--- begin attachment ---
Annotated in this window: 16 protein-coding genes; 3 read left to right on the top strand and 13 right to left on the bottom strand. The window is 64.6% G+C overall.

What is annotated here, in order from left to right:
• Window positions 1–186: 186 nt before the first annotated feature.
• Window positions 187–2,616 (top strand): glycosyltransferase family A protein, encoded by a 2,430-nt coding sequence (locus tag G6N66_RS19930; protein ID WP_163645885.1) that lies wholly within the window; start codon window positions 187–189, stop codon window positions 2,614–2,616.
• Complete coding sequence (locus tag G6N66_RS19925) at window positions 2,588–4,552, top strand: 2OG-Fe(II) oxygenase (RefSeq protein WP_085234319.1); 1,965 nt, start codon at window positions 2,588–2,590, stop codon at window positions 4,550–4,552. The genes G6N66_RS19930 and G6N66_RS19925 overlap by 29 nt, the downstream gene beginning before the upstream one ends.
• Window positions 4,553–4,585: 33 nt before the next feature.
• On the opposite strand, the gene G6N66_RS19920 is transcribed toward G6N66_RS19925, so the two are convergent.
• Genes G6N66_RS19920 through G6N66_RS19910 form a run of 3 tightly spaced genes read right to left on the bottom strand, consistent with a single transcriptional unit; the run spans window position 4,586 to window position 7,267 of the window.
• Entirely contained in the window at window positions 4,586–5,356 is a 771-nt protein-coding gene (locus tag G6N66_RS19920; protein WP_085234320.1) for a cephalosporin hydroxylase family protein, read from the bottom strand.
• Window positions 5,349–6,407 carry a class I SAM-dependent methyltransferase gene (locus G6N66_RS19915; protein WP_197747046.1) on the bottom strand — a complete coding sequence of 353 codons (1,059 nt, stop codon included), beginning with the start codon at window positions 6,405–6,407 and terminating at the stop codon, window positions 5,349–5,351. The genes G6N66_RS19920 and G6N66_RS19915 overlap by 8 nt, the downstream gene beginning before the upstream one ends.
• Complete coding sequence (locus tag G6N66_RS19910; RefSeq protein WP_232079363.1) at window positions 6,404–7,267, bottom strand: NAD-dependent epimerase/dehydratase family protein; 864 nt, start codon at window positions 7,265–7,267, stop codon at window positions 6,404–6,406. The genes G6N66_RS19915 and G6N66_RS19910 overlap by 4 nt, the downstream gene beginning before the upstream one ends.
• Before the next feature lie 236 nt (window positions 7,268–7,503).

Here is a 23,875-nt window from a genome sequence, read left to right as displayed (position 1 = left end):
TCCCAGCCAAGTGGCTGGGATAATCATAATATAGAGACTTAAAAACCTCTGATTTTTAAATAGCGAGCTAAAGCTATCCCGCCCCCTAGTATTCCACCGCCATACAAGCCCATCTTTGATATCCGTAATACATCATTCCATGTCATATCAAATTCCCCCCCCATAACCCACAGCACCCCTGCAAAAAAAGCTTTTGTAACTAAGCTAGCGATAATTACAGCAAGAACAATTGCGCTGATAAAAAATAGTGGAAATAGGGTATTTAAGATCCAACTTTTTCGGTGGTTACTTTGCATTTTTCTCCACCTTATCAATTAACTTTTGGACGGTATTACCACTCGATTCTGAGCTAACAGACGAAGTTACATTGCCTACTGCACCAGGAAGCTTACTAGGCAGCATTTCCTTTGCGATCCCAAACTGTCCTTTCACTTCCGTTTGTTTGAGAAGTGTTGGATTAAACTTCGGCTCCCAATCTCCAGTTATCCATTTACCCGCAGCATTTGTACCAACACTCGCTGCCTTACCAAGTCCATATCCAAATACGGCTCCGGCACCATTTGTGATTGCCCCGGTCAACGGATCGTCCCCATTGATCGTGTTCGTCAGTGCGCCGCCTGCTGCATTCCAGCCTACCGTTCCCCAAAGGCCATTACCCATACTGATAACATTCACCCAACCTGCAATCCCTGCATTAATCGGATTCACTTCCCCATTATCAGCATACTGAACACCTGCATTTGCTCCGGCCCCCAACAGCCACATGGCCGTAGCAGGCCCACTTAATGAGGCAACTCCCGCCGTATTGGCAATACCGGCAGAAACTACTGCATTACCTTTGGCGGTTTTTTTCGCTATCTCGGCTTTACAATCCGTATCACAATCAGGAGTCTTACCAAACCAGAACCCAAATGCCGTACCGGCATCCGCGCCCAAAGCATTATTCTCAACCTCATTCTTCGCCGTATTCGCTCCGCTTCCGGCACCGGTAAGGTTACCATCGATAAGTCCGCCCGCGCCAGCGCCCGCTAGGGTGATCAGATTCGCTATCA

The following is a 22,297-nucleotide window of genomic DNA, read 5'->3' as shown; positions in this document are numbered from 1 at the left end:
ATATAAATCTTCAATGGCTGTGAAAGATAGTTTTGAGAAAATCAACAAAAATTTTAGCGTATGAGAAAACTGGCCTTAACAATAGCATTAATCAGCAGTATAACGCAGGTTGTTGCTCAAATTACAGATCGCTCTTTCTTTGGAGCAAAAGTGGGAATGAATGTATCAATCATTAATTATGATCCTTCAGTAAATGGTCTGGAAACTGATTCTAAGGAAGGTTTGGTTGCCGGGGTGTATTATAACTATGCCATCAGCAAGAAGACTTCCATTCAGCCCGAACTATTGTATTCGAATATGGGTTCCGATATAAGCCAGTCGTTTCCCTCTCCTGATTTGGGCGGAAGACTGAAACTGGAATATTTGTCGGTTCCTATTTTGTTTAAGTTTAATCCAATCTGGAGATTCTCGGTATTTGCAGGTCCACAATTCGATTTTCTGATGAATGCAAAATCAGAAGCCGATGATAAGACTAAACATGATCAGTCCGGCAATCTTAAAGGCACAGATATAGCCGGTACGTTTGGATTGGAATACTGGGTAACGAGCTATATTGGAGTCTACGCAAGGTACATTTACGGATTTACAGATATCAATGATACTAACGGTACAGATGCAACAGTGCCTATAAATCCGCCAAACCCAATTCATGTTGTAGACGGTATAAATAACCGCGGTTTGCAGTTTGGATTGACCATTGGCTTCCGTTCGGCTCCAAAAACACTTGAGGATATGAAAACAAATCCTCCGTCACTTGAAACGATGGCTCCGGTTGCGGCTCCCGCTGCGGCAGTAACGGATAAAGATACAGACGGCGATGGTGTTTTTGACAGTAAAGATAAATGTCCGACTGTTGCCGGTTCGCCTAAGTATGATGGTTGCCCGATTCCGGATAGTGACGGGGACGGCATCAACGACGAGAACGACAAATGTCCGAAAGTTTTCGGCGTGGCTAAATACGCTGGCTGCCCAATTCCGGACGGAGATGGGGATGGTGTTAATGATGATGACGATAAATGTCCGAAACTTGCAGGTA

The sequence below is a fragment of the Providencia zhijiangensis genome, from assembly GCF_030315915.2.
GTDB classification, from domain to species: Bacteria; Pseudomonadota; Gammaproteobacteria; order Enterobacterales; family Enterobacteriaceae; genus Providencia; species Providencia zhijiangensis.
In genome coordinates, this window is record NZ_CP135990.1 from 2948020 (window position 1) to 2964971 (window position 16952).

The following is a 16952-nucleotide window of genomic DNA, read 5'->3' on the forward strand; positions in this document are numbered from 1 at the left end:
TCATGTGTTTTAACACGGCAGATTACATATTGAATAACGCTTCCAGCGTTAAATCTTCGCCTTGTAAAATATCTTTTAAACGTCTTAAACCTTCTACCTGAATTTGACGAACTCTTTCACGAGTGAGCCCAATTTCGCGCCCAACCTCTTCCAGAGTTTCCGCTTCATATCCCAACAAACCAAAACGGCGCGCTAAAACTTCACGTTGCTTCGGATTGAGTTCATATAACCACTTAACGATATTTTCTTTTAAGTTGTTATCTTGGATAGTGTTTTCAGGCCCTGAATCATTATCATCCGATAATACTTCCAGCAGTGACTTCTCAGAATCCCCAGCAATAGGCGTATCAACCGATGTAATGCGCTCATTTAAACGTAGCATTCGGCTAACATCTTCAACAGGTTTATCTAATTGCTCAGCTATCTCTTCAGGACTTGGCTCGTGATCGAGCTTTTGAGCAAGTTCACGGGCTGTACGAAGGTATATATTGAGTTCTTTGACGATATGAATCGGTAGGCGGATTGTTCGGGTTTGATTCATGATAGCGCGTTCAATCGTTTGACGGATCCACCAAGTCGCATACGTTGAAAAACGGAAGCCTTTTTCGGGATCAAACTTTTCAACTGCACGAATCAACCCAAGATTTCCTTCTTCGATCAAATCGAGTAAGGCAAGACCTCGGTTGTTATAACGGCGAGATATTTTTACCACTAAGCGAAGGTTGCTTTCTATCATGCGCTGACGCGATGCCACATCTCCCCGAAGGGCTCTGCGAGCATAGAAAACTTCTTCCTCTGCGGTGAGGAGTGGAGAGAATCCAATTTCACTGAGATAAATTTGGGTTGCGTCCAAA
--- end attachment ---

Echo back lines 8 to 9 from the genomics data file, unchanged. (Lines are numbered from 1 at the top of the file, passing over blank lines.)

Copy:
• Genes G6N66_RS19920 through G6N66_RS19910 form a run of 3 tightly spaced genes read right to left on the bottom strand, consistent with a single transcriptional unit; the run spans window position 4,586 to window position 7,267 of the window.
• Entirely contained in the window at window positions 4,586–5,356 is a 771-nt protein-coding gene (locus tag G6N66_RS19920; protein WP_085234320.1) for a cephalosporin hydroxylase family protein, read from the bottom strand.